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Overcome Mediocrity Part 1: Is Mediocrity Developed?

Usually, when you ask a child what they want to be when they’re older, they have high goals and answer with confidence without fear.

Astronauts, doctors, video game developers, a princess, car-wash owners (this was my childhood dream).

But then as we get older, so many people give up their dreams and accept mediocrity. In many cases it’s not because they don’t have what it takes; they never even try so how would they know? So many give up before they put in any real effort. Of course, not everyone has the resources or circumstances to pursue their dream. I’m talking about the people who DO and choose to take the boring, safe road that they know will lead to unhappiness.

What causes this transition between over-achiever to someone who just settles?

Confidence – Kid’s have a strong sense of adventure and are very creative-minded. They’re generally very optimistic and willing to reach for the stars because they haven’t been taught to fear criticism or failure. When a kid fails, when he falls and scrapes his knee, he’ll just get up and keep going. He’s not afraid to run because he’s fallen before. He’ll readjust and learn and be more careful next time.

It’s as the kid gets older that his confidence in his abilities decreases. When he starts going to school and is penalized for being too creative and not sticking to the strict essay outline for his Creative Writing class. Or he’s forced to keep all his questions to himself during the lesson because it’s ‘disruptive’ to the other students, killing curiosity. We turn on the news and see nothing but negativity and fear-mongering suppressing the adventurer in us.

We’re taught to memorize and focus on small details instead of the big picture. Math and science are considered top priority while music, painting, theater are at the bottom. We’re judged by our GPAs, which don’t take into account creativity, curiosity, morality or a true understanding of the world.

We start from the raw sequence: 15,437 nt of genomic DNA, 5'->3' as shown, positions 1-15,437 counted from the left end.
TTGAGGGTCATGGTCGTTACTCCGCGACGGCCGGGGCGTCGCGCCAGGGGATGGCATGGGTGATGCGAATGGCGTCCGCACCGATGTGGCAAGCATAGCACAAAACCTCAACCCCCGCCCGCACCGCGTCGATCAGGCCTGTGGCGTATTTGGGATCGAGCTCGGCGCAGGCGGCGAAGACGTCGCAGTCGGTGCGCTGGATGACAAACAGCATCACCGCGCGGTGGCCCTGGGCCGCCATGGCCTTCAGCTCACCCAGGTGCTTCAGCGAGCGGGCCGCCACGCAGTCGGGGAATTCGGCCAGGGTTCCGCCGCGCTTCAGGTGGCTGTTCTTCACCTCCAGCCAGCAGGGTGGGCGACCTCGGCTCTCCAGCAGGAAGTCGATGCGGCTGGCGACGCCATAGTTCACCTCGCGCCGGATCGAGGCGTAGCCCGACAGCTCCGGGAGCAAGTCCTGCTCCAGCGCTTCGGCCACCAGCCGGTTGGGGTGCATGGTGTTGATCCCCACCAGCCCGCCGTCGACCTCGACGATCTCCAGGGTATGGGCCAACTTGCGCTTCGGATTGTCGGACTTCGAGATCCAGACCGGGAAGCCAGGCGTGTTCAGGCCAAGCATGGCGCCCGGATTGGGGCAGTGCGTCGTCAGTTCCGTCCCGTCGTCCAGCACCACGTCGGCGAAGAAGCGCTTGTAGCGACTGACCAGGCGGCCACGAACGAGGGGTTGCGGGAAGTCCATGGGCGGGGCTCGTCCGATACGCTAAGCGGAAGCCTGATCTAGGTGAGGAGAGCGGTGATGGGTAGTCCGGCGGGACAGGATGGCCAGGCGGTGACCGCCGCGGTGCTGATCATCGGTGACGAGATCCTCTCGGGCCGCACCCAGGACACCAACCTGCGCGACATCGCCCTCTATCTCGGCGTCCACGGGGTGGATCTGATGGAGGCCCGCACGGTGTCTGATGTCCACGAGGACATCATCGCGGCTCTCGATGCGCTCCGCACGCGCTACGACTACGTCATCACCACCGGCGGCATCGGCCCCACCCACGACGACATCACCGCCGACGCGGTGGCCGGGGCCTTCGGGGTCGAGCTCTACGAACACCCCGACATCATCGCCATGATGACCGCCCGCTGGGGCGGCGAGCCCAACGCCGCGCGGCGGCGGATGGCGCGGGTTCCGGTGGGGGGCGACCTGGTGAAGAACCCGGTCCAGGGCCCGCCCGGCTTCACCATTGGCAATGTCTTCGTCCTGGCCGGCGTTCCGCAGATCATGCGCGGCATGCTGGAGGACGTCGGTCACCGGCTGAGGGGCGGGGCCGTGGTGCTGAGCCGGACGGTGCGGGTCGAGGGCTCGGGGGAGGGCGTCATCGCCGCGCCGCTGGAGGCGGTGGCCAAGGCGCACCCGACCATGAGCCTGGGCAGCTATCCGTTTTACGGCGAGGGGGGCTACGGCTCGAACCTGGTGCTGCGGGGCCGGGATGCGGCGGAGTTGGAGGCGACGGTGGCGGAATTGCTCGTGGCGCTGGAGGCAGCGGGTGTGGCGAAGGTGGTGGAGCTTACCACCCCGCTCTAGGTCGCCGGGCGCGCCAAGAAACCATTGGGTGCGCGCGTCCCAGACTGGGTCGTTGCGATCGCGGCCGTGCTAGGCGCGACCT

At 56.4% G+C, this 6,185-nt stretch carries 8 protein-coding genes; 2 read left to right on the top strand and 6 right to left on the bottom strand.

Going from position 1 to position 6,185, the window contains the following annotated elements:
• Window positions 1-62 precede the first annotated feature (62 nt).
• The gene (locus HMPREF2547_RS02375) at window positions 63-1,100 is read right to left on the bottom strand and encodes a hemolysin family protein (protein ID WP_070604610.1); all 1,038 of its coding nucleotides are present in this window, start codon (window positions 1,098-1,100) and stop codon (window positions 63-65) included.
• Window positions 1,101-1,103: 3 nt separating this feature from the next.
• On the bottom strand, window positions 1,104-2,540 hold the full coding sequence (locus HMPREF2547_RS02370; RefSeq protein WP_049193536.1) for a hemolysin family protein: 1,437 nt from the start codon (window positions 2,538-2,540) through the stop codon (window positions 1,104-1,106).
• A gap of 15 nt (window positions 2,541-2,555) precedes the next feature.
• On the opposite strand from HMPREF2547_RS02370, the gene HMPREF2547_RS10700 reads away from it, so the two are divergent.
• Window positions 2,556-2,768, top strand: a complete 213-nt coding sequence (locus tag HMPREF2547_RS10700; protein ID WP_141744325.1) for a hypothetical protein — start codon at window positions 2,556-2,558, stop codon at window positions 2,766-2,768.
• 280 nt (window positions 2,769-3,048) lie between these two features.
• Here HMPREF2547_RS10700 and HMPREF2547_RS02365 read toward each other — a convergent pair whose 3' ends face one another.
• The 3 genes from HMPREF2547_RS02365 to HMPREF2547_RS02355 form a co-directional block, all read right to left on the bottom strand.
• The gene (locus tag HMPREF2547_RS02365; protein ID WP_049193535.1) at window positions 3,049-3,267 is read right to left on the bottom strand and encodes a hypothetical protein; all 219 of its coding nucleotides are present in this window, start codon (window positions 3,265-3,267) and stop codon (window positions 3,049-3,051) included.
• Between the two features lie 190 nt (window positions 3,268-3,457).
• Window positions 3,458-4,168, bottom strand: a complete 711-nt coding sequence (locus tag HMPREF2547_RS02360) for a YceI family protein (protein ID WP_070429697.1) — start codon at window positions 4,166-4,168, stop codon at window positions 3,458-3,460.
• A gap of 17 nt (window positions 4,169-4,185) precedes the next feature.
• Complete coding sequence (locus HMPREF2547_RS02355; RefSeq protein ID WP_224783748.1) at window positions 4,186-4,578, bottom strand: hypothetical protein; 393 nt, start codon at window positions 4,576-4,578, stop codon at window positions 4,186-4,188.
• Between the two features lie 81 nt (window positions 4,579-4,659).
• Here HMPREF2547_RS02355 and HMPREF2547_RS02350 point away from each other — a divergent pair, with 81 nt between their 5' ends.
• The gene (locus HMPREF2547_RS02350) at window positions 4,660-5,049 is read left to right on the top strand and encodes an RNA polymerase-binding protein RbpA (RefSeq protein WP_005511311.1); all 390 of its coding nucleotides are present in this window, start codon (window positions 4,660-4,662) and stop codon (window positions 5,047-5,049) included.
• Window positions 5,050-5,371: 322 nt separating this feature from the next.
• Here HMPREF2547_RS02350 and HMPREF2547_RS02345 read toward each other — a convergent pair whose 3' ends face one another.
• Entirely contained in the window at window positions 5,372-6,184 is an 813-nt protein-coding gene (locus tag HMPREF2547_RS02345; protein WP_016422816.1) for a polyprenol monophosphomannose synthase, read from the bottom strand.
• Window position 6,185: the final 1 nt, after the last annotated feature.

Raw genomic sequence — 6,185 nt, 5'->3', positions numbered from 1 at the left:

IG: @StayLitClub_
IG: @StayLitClub_

Most people transition from right-minded creative children, to left-minded analytical adults by the time they finish school. When you stop using your creative mind, you also lose your ability to imagine. Without imagination you’re walking through the dark with a dim lantern and an outdated map. That’s why people with depression are advised to paint or find a creative hobby, so that they can better imagine and visualize a brighter future, giving them motivation and a sense of purpose. Also, creative hobbies help us relax and cease thinking, an underrated but powerful skill.

Analytical people with no creativity, are generally about risk-avoidance and choose to stay in their comfort zone. They’re not very adventurous or open to new things.

The world’s most successful people didn’t get to where they are because they had a 4.0 GPA or because they did well on tests. In fact, most of them would’ve been considered dumb or average by much of the world. Shakespeare would’ve failed a modern day English class for making up words and coming up with his own formats of writing!

It’s the people who maintain their child-like, creative mindset that break out of mediocrity. It’s the visionaries and thinkers. The people most of society would considered crazy because they’re different. The one’s with the mental strength to ignore social pressure and do what’s best for them instead of trying to fit in and be average. That’s why everyone knows Steve Jobs but few people know Steve Wozniak.

Start reading books that expand your mindset and think differently. Start drawing again to workout your creative muscles. Don’t let stress and fear reduce you to mediocrity, use it to better yourself. Have faith in yourself most of all. The more you push through resistance, the more you’ll realize how much you were limiting yourself.

 

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